1. The next morning, about 11 hours later, heat the oven to 475F with the Dutch ovens inside for 45 minutes to an hour. Turn out the dough seam side up onto a cornmeal sprinkled counter. Place rounds of parchment paper in the bottom of the pots, and carefully but quickly place the dough seam side up inside. 

2. Cover the pots and bake the loaves at 450 F for 25 minutes, remove the lids, and bake for another 22 minutes at 425 F. Internal temperature should be 205 F or more.


Ilya Flyamer's picture
Ilya Flyamer

My first post here!

I've been baking sourdough bread for the last few months (ever since yeast completely disappeared from the shops for a while here in the UK), having never baked any bread before. I have produced some frisbees a couple of times and a few times made gorgeous loafs.

But I only just now started trying rye. Coming from Russia, it's something I miss here (although I've never been a big fan of rye breads, I guess you don't know what you like until you can't have it!). So I decided to bake it myself.

I previously got some of my baking equipment from, and already back then I got their Bread Matters rye starter - it's originally from Russia, so I couldn't say no to that. Now I also got two small bread tins from them, which although pricey are of excellent quality and feel nice and heavy in your hand.

Interestingly, finding dark rye flour is a little challenging here, but I managed to get some. And made some bread!

(Well, I am skipping one failed attempt with, I suspect, very overproofed bread: huge hole on the top, dense mass on the bottom).


I followed a Russian recipe from

Translation of the recipe:


140 g rye starter 100% hydration

155 g water

45 g dark rye flour

For the dough:

All of preferment

385 g dark rye flour

150 g water (plus a little extra if needed)

8 g salt


I mixed the preferment in the evening and left overnight on the kitchen table, for around 10 hours. Surprisingly, it didn't look any different in the morning, so I assumed it was too cold during the night and left it another 2-3 hours in the morning, until it started bubbling and smelled nice and fermented.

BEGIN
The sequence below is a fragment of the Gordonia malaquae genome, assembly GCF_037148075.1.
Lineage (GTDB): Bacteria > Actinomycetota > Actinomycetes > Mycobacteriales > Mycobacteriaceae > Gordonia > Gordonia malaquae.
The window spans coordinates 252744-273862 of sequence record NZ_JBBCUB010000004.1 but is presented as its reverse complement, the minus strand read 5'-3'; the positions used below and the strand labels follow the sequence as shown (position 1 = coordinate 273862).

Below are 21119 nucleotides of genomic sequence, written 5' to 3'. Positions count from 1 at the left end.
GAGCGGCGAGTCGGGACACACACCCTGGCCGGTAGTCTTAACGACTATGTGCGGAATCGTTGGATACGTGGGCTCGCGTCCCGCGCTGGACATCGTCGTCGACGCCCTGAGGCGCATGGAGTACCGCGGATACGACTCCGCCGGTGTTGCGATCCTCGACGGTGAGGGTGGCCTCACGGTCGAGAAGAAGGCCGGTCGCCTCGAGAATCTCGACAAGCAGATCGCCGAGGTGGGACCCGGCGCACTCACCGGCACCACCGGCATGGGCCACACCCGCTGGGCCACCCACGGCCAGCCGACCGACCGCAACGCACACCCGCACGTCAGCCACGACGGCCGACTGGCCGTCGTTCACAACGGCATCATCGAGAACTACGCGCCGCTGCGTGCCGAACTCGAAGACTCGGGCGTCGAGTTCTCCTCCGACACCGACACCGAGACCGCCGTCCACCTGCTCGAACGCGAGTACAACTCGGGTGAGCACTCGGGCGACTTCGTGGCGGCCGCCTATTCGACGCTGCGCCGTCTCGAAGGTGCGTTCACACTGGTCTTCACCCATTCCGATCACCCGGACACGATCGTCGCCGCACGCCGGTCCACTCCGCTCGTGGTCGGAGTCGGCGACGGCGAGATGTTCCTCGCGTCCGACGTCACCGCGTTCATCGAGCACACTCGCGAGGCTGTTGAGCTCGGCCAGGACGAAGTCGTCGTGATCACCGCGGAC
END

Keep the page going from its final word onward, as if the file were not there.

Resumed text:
Then simply mixed in all dough ingredients (I needed 35 g extra water to make the dough feel what I thought was right - having never done this before) and left in the bowl for ~2 hours for bulk fermentation, then divided in two and put the dough into the tins, tightly packing it in to avoid empty spaces. Left it to proof until around 50% increase, which took 4.5 hours.

Baked in a preheated to the max oven without steam. Just before baking, dissolved a little wheat flour in water to make a very liquid dough, and carefully covered the tops of the loafs. After 10-15 mins turned down the oven to ~200°C and baked for a total of 1 hour. While the bread was baking, I dissolved a little starch (I had corn starch) in water and heated it until it thickened. Immediately after taking bread out, covered the top with a little of starch gel for a nice shiny top.

Cooled down in the tins for 10-15 mins, then took bread out and cooled on a wire rack. When still warm, but not hot, wrapped in a tea towel and left overnight, to soften the crust and equilibrate water throughout the bread.


And lo and behold, next day it's a beautiful dark rye bread. It's a little moist, with a delicious rye flavour and a sour tang.